Not content just to block Beartooth Front landowners from setting regulations that would protect their own properties, the Stillwater County Commissioners have devised a policy that will forever keep any local landowners from exercising their rights under Montana state law. The policy will be voted on after a public hearing on March 6.
The Commissioners tried to sneak this policy past the public on January 24, but were stopped when local landowners forced them to follow their own policy on public notice.
Action Alert: Please write or call the Stillwater County Commissioners (contact information below) to let them know how you feel about their plans to prevent local landowners from protecting their land under Montana law.
Four years ago Beartooth Front landowners became concerned about oil company plans to “bring a little bit of the Bakken” to this beautiful area. They decided to use existing state law to establish reasonable regulations to protect their properties from the dangers of drilling — water, soil, and air contamination, and the costs of drilling that normally fall on landowners — road repair, spills, and so on. Their goal was not to ban drilling, but to make sure that there was a reasonable balance between oil extraction and the agricultural and ranching economy of the area.
As required by law, they developed a petition and got the overwhelming support of the landowners in the area. They sought the advice and support of the County Commissioners, who refused to work with them or provide information on the standards they would use to validate the signatures.
It took the County Clerk nearly two years to validate the signatures after they were first submitted, but finally, in August, 2017, she determined that the petitioners had achieved the 60% of signatures required by law.
But then, after determining that they had achieved the legal standard, the Commissioners came up with a new wrinkle — they said the petitioners needed to get not only 60% of the surface owners, but 60% of the mineral rights owners as well. This is an impossible standard.
They then rejected the zone. Four years of landowner work down the drain.
The landowners have promised to sue the County to obtain their rights.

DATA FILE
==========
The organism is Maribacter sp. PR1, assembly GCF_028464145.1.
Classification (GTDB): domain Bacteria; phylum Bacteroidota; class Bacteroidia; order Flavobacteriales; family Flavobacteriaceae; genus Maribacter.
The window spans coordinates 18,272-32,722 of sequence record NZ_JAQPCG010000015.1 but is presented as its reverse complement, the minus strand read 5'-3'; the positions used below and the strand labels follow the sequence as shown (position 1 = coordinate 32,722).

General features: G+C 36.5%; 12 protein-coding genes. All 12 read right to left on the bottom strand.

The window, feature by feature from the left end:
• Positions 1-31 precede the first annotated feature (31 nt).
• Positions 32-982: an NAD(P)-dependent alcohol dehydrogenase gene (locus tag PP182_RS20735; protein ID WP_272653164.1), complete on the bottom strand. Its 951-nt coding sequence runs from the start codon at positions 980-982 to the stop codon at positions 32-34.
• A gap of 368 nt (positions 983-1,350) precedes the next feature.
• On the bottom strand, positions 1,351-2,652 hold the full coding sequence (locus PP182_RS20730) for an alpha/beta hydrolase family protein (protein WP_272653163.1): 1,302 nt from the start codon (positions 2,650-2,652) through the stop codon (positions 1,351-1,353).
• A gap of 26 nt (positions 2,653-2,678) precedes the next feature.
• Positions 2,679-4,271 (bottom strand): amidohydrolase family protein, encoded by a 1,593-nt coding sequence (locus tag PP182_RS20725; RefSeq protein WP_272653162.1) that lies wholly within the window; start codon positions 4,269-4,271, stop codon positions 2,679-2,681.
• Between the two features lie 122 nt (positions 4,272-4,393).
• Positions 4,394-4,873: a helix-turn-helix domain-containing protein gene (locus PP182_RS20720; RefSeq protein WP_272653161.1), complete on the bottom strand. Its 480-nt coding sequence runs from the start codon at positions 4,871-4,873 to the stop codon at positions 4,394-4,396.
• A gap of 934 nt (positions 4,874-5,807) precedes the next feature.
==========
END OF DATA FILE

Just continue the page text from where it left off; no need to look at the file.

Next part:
The new policy
This wasn’t enough for the Commissioners. They have now created a new policy that governs future zones of this type and makes it impossible for any new zone to ever be created.
The Commissioners have asked for public comment on the policy. This is where you come in. Let them know how feel. You can read the proposed new policy by clicking here.
Here are some points you may want to make:
- This is not a policy. It is just a way to keep landowners from exercising their rights under the law. Examples:
- Under “Required Steps, #2, the proposed policy states, “Final list of real property owners must be obtained via an ownership report from a Title Company for all legal descriptions.” This is impossible. No title company in Stillwater County or Billings will provide such a list.
- Under Recommended Steps, #5, the proposed policy states, “Develop a list of affected property owners….Suggested places for this information: County GIS, Montana Cadastral, or Clerk and Recorder’s Office.” None of these places has such a list. You might be able to develop a list from information in the Clerk and Recorder’s Office, but it would require individual research for each property back to the point in history when surface rights were separated from mineral rights. This work requires the services of a titles abstractor, a highly trained professional. Abstractors I have talked to estimate that a job the size of the current zone would cost $160,000 – $250,000. This is not a reasonable standard for landowners to protect their own rights.